3 a.m. in Oakland is for tight skirts and wobbling feet, unsteady as they traverse uneven sidewalks.
Nic paused and turned around, heading in the direction of Fred’s car, “Actually, I think I will join you, thanks,” she said crossing in front of yellowed headlights illuminating her way to the passenger side.
As she drew closer to her destination, the car once audible from several yards behind, pulled up alongside her. Nic avoided eye contact until she heard the voice of a young man.
In the short time that she’d known him, Nic had already seen Aman in three different moods, and she decided not to stick around for a fourth...
Nic decided her only option was to entice him. Bryant was gone, and her funds were next in line for departure. The man in the gas station seemed skittish, but not dangerous. Almost anxious as if he was anticipating some unlikely event.
On the previous Friday, they packed their bags and planned their escape. Just Nic, her best friend, Bryant, and $750 between the two of them which was running out sooner than they’d anticipated.
Out of money, no ride, and no rescue in sight. In a moment of clarity, Nic picked herself up from the gravely street, gathered her belongings, dusted off her pants for non-existent onlookers, and began walking down the road — destination unknown.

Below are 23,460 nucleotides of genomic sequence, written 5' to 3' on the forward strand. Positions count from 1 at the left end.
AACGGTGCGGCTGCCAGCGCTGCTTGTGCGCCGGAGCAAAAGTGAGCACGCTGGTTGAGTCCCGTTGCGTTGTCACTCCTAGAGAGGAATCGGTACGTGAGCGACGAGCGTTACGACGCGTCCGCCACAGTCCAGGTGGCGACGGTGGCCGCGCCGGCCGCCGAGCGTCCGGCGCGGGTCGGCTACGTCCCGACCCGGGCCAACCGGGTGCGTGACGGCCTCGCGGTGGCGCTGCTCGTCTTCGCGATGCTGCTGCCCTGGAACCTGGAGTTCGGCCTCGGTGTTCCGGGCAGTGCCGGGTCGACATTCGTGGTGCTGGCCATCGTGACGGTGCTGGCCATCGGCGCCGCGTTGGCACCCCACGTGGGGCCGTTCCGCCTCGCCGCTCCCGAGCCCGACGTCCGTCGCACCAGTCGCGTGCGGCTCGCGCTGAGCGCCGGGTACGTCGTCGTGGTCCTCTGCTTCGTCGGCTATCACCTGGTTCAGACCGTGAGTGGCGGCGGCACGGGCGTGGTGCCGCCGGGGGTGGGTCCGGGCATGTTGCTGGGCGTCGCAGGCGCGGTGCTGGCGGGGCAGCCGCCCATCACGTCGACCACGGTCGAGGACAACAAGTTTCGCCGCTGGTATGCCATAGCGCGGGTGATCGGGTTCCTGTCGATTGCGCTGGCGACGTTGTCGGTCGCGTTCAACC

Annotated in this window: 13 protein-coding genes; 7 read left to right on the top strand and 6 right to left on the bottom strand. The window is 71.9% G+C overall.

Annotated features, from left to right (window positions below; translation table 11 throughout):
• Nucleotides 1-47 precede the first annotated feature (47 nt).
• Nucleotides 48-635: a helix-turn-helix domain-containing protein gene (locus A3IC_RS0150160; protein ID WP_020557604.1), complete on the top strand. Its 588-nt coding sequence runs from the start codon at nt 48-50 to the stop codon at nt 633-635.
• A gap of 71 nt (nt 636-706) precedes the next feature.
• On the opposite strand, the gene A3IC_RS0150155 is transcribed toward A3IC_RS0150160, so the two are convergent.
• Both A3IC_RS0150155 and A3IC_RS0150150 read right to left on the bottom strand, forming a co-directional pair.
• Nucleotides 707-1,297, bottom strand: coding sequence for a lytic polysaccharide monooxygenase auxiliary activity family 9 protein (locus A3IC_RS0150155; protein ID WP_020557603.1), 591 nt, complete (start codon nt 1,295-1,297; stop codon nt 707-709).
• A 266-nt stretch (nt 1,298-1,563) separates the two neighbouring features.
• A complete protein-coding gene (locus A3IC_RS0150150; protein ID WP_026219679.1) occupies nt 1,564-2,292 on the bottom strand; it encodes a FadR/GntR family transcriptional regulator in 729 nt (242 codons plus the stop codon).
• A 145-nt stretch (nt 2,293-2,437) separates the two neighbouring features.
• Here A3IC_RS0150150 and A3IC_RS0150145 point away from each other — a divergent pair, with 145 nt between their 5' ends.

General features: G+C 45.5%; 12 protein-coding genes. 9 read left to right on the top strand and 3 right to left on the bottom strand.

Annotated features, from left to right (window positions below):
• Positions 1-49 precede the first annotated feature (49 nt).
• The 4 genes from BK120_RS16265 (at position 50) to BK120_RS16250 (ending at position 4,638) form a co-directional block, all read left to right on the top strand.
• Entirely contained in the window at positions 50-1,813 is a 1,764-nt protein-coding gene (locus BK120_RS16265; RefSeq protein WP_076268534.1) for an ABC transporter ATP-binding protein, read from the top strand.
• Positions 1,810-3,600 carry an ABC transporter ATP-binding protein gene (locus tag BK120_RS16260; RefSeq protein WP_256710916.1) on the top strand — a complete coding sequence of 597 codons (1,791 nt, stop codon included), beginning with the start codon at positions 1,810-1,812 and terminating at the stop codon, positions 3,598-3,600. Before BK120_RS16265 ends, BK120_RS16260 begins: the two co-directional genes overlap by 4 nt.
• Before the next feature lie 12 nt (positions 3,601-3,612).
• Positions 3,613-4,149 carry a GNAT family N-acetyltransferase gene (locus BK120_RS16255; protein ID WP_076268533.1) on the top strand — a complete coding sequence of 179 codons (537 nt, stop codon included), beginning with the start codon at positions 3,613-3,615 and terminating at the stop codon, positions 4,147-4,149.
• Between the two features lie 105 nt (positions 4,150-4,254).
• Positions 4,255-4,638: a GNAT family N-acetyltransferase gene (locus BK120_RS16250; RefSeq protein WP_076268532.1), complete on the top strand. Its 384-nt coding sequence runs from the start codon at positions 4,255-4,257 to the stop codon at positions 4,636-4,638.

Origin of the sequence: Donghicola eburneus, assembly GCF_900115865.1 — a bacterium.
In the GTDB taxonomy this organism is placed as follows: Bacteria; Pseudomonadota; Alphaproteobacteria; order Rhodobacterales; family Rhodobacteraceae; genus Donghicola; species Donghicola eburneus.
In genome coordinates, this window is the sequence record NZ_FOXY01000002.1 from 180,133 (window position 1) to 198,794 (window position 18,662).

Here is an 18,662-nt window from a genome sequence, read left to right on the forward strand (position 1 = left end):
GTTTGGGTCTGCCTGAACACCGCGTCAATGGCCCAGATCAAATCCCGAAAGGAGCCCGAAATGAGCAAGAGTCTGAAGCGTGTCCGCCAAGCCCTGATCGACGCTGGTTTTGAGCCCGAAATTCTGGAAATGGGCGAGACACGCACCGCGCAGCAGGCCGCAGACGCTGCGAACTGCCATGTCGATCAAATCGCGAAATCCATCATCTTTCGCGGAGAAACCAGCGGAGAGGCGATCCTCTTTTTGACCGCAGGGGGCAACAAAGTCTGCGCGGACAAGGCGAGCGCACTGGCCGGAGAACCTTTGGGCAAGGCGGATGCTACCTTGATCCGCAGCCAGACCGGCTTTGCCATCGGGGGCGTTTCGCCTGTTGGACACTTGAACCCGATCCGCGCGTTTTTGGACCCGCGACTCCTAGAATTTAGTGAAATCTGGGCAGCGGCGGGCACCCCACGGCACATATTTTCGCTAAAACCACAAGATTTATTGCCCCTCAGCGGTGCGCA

Tuesdays were the worst days at the store. Calvin, the regional manager, came in for a weekly team meeting, and whenever he was there, my manager, Rahul, acted like he cared about his job. This should have been a good thing, but for whatever reason, not having free reigns to bother me made him even weirder behind the scenes. I know what comes to mind when people hear about predatory supervisors, but our store prided itself on being a youthful company, so there was no HR department, which was only cool to college students and creeps like Rahul.
Everybody hates a kleptomaniac until they befriend one. Just like any person addicted to petty crime, Marcelle was a little off. I mean, not all the time. He had moments of clarity where he offered up some of the best advice I’d ever received, but then he’d spot something he lacked and he’d get that distant look in his eyes again.
I could feel it coming to a halt. Sitting around the table, I looked on at my friends, all laughing and joking around, seemingly unaware that this was the end of an era. We’d never be this young and old again. And although I was aware that that was a concept everyone is forced to face, I couldn’t shake the feeling that this was the best it got. What happens when there’s nothing left to explore – no newness left to overturn? We would soon find out.